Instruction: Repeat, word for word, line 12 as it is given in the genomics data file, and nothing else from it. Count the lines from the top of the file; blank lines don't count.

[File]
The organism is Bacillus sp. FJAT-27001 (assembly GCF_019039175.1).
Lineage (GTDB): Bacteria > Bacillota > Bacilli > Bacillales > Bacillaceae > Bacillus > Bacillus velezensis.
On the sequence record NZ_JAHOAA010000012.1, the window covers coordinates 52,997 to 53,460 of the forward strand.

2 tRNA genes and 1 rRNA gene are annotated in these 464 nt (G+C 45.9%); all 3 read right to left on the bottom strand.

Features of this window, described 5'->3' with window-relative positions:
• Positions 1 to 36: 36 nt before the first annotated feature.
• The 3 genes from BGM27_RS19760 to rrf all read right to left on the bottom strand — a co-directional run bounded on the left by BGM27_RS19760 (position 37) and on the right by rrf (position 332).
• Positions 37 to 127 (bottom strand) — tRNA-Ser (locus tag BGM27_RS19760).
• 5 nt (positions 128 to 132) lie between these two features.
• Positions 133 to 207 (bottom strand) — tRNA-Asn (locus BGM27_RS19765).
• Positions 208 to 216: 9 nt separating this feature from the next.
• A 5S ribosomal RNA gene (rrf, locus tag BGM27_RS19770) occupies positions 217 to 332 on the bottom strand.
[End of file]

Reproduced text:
• A 5S ribosomal RNA gene (rrf, locus tag BGM27_RS19770) occupies positions 217 to 332 on the bottom strand.